Last night I returned to the UK after an exhausting three-day visit to France and Belgium. I had been overdue a trip to Flanders, but this one was deliberately organised to coincide with, and take in, an annual ceremony at Verrières, about 25 kilometres south-east of Poitiers, celebrating a little-known WW2 incident that took place on 3rd July 1944, seventy years ago this week.
Operation Bulbasket was a daring SAS operation designed with the intention of assisting the D-Day landings in Normandy on 6th June 1944. The idea was to disrupt reinforcements, including a formidable Panzer division, from moving north to bolster the German attempt to repel the Allied invaders. This the SAS would attempt to do by destroying a range of targets (e.g. railway lines and marshalling yards) and generally making a nuisance of themselves before, hopefully, being ‘picked up’ as and when the Allied advance reached them.
As with many wheezes conceived at times of national emergency, it was an unlikely, hare-brained, probably suicidal, project beset from the outset by enormous organisational complexities – not least the ‘professional’ jealousies between the SAS and the Special Operations Executive (‘SOE’) and those of the different maquis (French Resistance) units in the area – which were eventually overcome by the sheer drive, willpower and enthusiasm of those involved.
It was also carried out against the background of Hitler’s 1942 Kommandobefehl order that insisted upon the summary execution of all captured SAS and commando raiders.
On 3rd June – two days before the intended commencement of D-Day which, as is part of the folklore, was then famously postponed to the 6th because of the weather – the leaders of the chosen SAS team, Captain John Tonkin (aged 23) and 2nd Lieutenant Richard Crisp (aged 20), were taken to Hassells Hall in Bedfordshire. This was where most SOE operatives spent their final hours before being dropped into France from nearby RAF Tempsford – one of them present that day was Violette Szabo, the legendary Carve Her Name With Pride female agent, about to depart upon her next (and final) mission.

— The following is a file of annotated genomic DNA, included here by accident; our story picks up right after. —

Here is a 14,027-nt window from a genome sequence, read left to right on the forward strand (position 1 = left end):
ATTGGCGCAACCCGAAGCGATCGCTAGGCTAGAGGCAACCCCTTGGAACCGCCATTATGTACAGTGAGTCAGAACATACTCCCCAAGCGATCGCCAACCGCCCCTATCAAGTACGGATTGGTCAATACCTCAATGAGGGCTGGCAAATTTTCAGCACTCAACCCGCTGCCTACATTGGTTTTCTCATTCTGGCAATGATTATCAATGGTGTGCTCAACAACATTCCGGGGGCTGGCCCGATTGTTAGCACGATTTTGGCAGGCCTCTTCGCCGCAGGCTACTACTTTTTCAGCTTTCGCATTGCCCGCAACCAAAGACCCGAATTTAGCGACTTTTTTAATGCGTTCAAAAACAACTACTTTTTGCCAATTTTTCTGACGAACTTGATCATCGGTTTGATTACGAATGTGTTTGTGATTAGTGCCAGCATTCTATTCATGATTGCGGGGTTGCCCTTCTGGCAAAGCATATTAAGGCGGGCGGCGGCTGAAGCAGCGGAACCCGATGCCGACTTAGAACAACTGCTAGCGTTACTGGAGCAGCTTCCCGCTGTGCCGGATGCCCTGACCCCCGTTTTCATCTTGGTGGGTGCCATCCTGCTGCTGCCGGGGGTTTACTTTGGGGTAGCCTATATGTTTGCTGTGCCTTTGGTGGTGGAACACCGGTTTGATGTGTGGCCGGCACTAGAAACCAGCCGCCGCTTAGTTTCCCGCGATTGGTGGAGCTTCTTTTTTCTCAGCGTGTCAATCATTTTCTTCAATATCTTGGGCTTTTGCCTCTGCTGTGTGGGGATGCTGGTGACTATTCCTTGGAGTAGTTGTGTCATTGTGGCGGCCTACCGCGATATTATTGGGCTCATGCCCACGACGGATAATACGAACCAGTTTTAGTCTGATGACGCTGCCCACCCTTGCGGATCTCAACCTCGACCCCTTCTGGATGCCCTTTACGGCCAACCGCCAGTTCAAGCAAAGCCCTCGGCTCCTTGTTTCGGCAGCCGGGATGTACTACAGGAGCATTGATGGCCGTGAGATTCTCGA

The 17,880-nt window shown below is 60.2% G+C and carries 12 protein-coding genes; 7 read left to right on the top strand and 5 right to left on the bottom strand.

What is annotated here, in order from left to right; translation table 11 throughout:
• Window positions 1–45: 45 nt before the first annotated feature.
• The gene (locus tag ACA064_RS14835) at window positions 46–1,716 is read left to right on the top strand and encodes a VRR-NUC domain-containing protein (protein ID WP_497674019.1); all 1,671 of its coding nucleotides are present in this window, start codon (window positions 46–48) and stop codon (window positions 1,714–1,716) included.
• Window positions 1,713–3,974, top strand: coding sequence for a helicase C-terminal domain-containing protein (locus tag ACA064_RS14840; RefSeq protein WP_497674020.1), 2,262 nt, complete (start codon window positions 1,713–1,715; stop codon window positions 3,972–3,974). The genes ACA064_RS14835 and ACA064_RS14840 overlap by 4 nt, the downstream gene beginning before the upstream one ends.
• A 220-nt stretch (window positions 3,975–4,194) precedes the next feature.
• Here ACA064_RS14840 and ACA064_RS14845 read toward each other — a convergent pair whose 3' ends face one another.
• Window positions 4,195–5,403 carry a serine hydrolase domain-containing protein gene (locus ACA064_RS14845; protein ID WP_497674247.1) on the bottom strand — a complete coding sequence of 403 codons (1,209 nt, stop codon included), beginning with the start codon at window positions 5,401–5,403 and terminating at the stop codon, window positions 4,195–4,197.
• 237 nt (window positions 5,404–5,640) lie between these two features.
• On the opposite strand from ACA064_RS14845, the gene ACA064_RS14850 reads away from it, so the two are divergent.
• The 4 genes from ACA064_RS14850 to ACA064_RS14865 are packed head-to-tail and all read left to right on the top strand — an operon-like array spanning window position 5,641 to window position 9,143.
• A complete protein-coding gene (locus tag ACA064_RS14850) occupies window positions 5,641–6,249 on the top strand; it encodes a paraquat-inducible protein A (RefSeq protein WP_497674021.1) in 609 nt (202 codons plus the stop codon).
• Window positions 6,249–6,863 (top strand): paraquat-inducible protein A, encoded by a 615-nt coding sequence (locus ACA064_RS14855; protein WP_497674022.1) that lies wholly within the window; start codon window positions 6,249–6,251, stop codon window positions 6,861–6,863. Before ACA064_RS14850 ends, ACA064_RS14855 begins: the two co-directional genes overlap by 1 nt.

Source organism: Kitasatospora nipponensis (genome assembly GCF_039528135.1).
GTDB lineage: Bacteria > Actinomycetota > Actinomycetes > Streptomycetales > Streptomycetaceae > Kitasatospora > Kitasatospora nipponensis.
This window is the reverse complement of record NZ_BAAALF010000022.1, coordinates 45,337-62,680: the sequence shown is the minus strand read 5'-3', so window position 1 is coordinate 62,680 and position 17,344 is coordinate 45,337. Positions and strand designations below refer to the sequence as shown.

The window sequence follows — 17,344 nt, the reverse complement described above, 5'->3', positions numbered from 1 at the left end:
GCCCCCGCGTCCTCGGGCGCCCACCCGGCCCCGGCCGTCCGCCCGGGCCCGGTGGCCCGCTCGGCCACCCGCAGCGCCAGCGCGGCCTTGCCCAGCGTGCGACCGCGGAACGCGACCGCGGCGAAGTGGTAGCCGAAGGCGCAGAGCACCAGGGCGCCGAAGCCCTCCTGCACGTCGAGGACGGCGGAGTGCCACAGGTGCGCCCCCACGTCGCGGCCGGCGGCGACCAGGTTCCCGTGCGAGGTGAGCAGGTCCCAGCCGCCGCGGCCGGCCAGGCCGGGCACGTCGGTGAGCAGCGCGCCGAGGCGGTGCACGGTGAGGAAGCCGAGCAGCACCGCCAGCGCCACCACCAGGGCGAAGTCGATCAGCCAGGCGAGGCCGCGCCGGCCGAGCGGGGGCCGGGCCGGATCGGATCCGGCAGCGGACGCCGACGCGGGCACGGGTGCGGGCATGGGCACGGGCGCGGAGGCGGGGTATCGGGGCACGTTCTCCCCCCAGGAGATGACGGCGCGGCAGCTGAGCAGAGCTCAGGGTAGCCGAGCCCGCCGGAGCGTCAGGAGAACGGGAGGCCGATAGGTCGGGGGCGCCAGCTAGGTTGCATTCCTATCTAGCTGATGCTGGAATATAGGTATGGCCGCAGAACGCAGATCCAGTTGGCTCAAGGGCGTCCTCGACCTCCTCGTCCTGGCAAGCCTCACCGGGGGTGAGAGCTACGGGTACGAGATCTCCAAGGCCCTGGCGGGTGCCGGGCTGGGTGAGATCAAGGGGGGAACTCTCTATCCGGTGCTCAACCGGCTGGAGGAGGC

On the evening of 5th June – the night before D-Day – an RAF Halifax bomber of ‘B’ Flight, 161 (Special Duties) squadron piloted by 21 year-old Kenneth Tattersall lifted off at 2307 hours with its mission to drop Tonkin and Crisp near St Gaultier.
Over the course of the next few days, a total of nearly fifty SAS and support staff, including radio operators, were deposited in the vicinity of Poitiers to create mayhem. They were also dropped all kinds of ammunition and other supplies, including five jeeps.
Today, of course, the SAS has an enviable reputation as one of the world’s great special forces units. Originated by David Stirling in 1941, it was then just one of a number of ‘private armies’ allowed leeway because the British recognised that certain types of individual had qualities outside the norm, some of them not necessarily sympatico with regular army life. In the SAS’s case, most of its recruits were tough bastards who had a problem with authority. Another of Operation Bulbasket’s four officers was Lieutenant Tomos (‘Tich’) Stephens, a fiery 23 year-old Welshman, of whom more in a moment.
Over the course of June 1944, operating usually in pairs aided by the local maquis, the SAS largely hid away during the day and set about blowing up railways lines at night. These were usually repaired within two or three days but then destroyed again and again. They also called in Mosquito bombing raids on key targets and otherwise tried to blend anonymously into French rural life. For reasons that need not concern us here, against their own rule of staying in small groups operating separately, they began to congregate together at a camp in the Verrières forest.
The Germans found out and, at dawn on 3rd July 1944, surrounded and then laid siege to the forest with about 400 troops. Trapped, the SAS and maquis decided it was a case of every man for himself and they split up into small groups and tried to escape. It was a lottery as to whether any of them had a chance. Stephens and a few maquis tried to cross a road at the south-east corner of the forest. Stephens was killed, the maquis captured and then shot a few minutes later.
Another fifteen SAS men – including Lieutenant Richard Crisp, the number two in command – were subsequently captured. Four days later, at dawn on 7th July, they were also taken out to a field some 30 kilometres south-west of Poitiers and shot.
This week I had travelled separately from, but met up with, members of the Stephens family who were attending this 70th anniversary of the action at Verrières forest.